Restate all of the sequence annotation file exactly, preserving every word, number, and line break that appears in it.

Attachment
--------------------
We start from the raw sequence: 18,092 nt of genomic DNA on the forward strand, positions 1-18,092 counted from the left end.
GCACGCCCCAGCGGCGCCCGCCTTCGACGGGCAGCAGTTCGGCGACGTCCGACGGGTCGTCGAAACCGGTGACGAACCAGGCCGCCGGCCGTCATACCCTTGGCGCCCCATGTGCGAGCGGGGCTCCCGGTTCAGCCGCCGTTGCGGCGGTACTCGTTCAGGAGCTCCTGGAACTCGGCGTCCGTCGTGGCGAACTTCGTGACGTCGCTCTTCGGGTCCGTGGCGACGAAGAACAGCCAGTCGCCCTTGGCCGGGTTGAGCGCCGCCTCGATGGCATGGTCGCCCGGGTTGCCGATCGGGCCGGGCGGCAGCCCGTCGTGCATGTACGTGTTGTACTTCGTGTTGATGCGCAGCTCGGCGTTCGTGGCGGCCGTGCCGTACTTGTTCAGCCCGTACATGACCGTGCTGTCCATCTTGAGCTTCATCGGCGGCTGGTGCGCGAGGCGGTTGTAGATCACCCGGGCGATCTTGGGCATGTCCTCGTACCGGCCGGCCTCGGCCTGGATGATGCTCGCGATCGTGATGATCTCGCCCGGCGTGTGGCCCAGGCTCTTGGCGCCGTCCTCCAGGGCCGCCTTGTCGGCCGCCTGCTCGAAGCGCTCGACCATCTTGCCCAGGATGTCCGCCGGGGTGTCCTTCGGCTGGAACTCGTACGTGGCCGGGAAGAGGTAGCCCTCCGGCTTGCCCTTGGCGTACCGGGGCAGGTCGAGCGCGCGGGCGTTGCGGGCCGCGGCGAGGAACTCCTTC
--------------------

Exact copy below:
We start from the raw sequence: 18,092 nt of genomic DNA on the forward strand, positions 1-18,092 counted from the left end.
GCACGCCCCAGCGGCGCCCGCCTTCGACGGGCAGCAGTTCGGCGACGTCCGACGGGTCGTCGAAACCGGTGACGAACCAGGCCGCCGGCCGTCATACCCTTGGCGCCCCATGTGCGAGCGGGGCTCCCGGTTCAGCCGCCGTTGCGGCGGTACTCGTTCAGGAGCTCCTGGAACTCGGCGTCCGTCGTGGCGAACTTCGTGACGTCGCTCTTCGGGTCCGTGGCGACGAAGAACAGCCAGTCGCCCTTGGCCGGGTTGAGCGCCGCCTCGATGGCATGGTCGCCCGGGTTGCCGATCGGGCCGGGCGGCAGCCCGTCGTGCATGTACGTGTTGTACTTCGTGTTGATGCGCAGCTCGGCGTTCGTGGCGGCCGTGCCGTACTTGTTCAGCCCGTACATGACCGTGCTGTCCATCTTGAGCTTCATCGGCGGCTGGTGCGCGAGGCGGTTGTAGATCACCCGGGCGATCTTGGGCATGTCCTCGTACCGGCCGGCCTCGGCCTGGATGATGCTCGCGATCGTGATGATCTCGCCCGGCGTGTGGCCCAGGCTCTTGGCGCCGTCCTCCAGGGCCGCCTTGTCGGCCGCCTGCTCGAAGCGCTCGACCATCTTGCCCAGGATGTCCGCCGGGGTGTCCTTCGGCTGGAACTCGTACGTGGCCGGGAAGAGGTAGCCCTCCGGCTTGCCCTTGGCGTACCGGGGCAGGTCGAGCGCGCGGGCGTTGCGGGCCGCGGCGAGGAACTCCTTC